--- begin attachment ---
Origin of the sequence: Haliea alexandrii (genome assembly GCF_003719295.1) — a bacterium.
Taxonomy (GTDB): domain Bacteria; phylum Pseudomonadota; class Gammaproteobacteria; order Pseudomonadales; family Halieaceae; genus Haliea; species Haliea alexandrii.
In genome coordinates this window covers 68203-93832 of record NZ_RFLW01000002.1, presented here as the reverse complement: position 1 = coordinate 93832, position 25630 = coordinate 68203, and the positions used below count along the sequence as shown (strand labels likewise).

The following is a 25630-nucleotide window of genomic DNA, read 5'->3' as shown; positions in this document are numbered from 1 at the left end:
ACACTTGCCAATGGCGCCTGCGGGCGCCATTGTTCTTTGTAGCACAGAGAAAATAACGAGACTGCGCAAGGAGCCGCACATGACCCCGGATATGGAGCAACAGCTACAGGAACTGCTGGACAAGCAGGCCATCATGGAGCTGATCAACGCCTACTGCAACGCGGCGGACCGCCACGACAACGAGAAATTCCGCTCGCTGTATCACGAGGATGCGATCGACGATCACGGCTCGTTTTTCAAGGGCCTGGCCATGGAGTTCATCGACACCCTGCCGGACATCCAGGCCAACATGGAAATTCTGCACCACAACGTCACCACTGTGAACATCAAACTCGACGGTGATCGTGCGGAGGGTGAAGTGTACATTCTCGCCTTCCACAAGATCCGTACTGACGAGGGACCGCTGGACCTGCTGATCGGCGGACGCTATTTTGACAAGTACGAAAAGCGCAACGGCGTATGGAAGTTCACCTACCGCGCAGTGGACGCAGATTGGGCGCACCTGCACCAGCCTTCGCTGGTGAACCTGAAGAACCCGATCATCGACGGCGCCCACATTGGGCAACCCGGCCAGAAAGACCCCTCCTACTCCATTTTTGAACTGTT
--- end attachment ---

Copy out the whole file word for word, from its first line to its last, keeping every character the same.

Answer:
Origin of the sequence: Haliea alexandrii (genome assembly GCF_003719295.1) — a bacterium.
Taxonomy (GTDB): domain Bacteria; phylum Pseudomonadota; class Gammaproteobacteria; order Pseudomonadales; family Halieaceae; genus Haliea; species Haliea alexandrii.
In genome coordinates this window covers 68203-93832 of record NZ_RFLW01000002.1, presented here as the reverse complement: position 1 = coordinate 93832, position 25630 = coordinate 68203, and the positions used below count along the sequence as shown (strand labels likewise).

The following is a 25630-nucleotide window of genomic DNA, read 5'->3' as shown; positions in this document are numbered from 1 at the left end:
ACACTTGCCAATGGCGCCTGCGGGCGCCATTGTTCTTTGTAGCACAGAGAAAATAACGAGACTGCGCAAGGAGCCGCACATGACCCCGGATATGGAGCAACAGCTACAGGAACTGCTGGACAAGCAGGCCATCATGGAGCTGATCAACGCCTACTGCAACGCGGCGGACCGCCACGACAACGAGAAATTCCGCTCGCTGTATCACGAGGATGCGATCGACGATCACGGCTCGTTTTTCAAGGGCCTGGCCATGGAGTTCATCGACACCCTGCCGGACATCCAGGCCAACATGGAAATTCTGCACCACAACGTCACCACTGTGAACATCAAACTCGACGGTGATCGTGCGGAGGGTGAAGTGTACATTCTCGCCTTCCACAAGATCCGTACTGACGAGGGACCGCTGGACCTGCTGATCGGCGGACGCTATTTTGACAAGTACGAAAAGCGCAACGGCGTATGGAAGTTCACCTACCGCGCAGTGGACGCAGATTGGGCGCACCTGCACCAGCCTTCGCTGGTGAACCTGAAGAACCCGATCATCGACGGCGCCCACATTGGGCAACCCGGCCAGAAAGACCCCTCCTACTCCATTTTTGAACTGTT